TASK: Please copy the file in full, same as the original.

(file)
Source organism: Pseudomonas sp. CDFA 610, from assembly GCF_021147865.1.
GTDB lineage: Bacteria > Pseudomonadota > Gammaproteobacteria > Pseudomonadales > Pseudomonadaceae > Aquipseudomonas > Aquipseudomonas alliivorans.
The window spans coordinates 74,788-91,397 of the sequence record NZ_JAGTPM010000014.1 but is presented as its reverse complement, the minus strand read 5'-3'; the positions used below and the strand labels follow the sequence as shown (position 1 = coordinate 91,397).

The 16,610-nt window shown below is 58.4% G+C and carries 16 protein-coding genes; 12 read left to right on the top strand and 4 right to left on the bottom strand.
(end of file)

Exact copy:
Source organism: Pseudomonas sp. CDFA 610, from assembly GCF_021147865.1.
GTDB lineage: Bacteria > Pseudomonadota > Gammaproteobacteria > Pseudomonadales > Pseudomonadaceae > Aquipseudomonas > Aquipseudomonas alliivorans.
The window spans coordinates 74,788-91,397 of the sequence record NZ_JAGTPM010000014.1 but is presented as its reverse complement, the minus strand read 5'-3'; the positions used below and the strand labels follow the sequence as shown (position 1 = coordinate 91,397).

The 16,610-nt window shown below is 58.4% G+C and carries 16 protein-coding genes; 12 read left to right on the top strand and 4 right to left on the bottom strand.